A little over a week ago, I ventured from my warm dry apartment out into the rain and walked a few short blocks to the building housing our local Police Athletic League for a scheduled press conference about something hailed as good news for the city of Manchester, NH. New funding had been authorized for Operation Streetsweeper, which is supposed to make us all safer by ridding the streets of Manchester of drugs and drug dealers. I had some questions I was prepared to ask — more prepared, I expected, than the politicians would be to answer them.
The mayor was going to be there and the chief of police, of course, the state’s attorney general and Major Domo himself, U.S. Senator Judd Gregg, ranking Republican on the Senate Budget Committee and unofficial chairman of the Committee of Fiscal Conservatives Seeking to Fund Everything Imaginable, Albeit in Extreme Moderation. Yes, I was looking forward to questioning the good Dr. Gregg on the Drug Wars.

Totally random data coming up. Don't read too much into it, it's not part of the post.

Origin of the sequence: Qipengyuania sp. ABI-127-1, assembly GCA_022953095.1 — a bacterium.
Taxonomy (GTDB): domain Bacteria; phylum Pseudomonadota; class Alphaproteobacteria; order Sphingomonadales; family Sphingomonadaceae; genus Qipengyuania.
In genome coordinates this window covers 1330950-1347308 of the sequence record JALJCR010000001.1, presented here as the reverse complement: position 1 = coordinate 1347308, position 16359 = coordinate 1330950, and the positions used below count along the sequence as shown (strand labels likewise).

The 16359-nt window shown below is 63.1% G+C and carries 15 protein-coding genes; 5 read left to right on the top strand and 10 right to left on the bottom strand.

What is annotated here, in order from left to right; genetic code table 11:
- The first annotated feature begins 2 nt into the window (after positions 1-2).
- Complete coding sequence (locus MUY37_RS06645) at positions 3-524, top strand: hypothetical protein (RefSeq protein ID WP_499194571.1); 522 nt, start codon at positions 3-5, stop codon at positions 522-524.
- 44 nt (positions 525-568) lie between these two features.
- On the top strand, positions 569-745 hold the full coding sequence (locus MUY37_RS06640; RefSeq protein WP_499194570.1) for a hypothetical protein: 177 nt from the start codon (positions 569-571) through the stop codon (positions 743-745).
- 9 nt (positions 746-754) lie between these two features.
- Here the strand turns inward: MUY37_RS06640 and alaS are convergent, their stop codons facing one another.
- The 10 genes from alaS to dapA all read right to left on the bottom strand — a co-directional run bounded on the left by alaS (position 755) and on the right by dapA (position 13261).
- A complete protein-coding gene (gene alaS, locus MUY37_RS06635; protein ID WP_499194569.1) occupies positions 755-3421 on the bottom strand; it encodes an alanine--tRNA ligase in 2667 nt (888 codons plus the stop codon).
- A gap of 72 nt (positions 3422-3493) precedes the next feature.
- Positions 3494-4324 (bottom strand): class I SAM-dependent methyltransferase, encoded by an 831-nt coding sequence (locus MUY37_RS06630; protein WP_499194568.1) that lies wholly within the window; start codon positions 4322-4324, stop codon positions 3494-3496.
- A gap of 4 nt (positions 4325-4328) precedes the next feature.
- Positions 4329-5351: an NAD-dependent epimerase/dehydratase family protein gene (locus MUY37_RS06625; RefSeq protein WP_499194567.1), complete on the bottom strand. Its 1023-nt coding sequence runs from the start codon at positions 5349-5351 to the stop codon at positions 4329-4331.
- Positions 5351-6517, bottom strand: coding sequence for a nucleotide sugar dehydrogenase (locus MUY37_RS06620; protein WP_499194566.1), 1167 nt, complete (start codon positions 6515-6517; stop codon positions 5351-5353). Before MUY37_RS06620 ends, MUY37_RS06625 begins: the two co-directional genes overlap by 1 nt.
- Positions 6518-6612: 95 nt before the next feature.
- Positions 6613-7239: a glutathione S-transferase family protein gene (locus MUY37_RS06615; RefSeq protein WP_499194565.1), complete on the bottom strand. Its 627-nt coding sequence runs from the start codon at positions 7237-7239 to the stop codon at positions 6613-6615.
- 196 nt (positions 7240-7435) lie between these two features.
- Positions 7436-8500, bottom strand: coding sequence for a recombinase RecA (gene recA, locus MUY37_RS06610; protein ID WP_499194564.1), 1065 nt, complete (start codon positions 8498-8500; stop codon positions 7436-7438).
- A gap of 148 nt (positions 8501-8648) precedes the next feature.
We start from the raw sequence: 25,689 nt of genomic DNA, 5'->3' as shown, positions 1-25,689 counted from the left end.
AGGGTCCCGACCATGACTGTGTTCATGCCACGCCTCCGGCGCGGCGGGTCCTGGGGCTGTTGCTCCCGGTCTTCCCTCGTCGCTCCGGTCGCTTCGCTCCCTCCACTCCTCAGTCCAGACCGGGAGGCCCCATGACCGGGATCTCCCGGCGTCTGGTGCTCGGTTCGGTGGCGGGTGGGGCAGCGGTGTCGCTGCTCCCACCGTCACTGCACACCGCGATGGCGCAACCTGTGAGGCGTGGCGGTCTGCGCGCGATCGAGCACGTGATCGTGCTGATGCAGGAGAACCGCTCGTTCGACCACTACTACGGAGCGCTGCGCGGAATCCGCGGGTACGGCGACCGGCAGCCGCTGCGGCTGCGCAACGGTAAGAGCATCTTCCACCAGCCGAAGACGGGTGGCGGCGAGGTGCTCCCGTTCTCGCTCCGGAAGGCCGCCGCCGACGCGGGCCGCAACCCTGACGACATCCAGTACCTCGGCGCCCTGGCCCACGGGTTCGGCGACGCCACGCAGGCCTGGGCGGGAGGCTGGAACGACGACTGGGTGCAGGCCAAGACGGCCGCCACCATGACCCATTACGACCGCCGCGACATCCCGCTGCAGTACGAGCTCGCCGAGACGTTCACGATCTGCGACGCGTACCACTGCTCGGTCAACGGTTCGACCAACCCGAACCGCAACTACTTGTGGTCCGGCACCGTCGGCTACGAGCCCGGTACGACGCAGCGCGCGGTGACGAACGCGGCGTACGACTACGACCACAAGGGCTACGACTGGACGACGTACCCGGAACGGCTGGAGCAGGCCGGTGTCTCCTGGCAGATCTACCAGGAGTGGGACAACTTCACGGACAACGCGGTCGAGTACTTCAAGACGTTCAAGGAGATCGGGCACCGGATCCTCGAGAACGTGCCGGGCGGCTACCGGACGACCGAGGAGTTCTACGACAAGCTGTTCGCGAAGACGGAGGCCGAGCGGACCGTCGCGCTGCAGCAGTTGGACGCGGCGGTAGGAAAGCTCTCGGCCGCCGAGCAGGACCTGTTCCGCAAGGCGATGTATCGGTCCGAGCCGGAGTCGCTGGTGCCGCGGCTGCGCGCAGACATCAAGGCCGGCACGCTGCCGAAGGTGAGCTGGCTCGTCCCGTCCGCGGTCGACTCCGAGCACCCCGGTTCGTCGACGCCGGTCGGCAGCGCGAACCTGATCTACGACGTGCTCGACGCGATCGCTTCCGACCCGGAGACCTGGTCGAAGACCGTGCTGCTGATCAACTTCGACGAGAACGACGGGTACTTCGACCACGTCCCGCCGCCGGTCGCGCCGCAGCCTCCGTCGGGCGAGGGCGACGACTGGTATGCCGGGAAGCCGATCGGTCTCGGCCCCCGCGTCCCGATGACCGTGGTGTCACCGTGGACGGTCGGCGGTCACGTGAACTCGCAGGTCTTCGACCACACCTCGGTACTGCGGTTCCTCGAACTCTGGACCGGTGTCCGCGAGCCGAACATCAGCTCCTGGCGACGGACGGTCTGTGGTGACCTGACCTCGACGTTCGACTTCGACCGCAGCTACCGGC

Why, you might ask, do I refer to the senator as "Dr." Gregg? Well he has an honorary Ph.D. from Saint Anselm College in Manchester, awarded by that small Benedictine school after Dr. Judd obtained the millions necessary to donate a former U.S. Army Reserve building to the college, renovate it and turn it into New Hampshire Institute of Politics at Saint Anselm College. The good monks of Saint Anselm pray for Dr. Judd daily, while chanting, "Praise the Lord and Pass the Federal Largesse."
But the $5 or $6 million or so that the Jolly Juddster corralled for that little project pales in comparison with the bacon (not "pork," mind you) he has brought home for the University of New Hampshire at Durham and Plymouth State University, two institutions of higher learning that have each named a building in honor of New Hampshire’s most famous fiscal conservative. Saving money doesn’t get a politician memorialized in stone. Hell, it doesn’t even make for a good press release.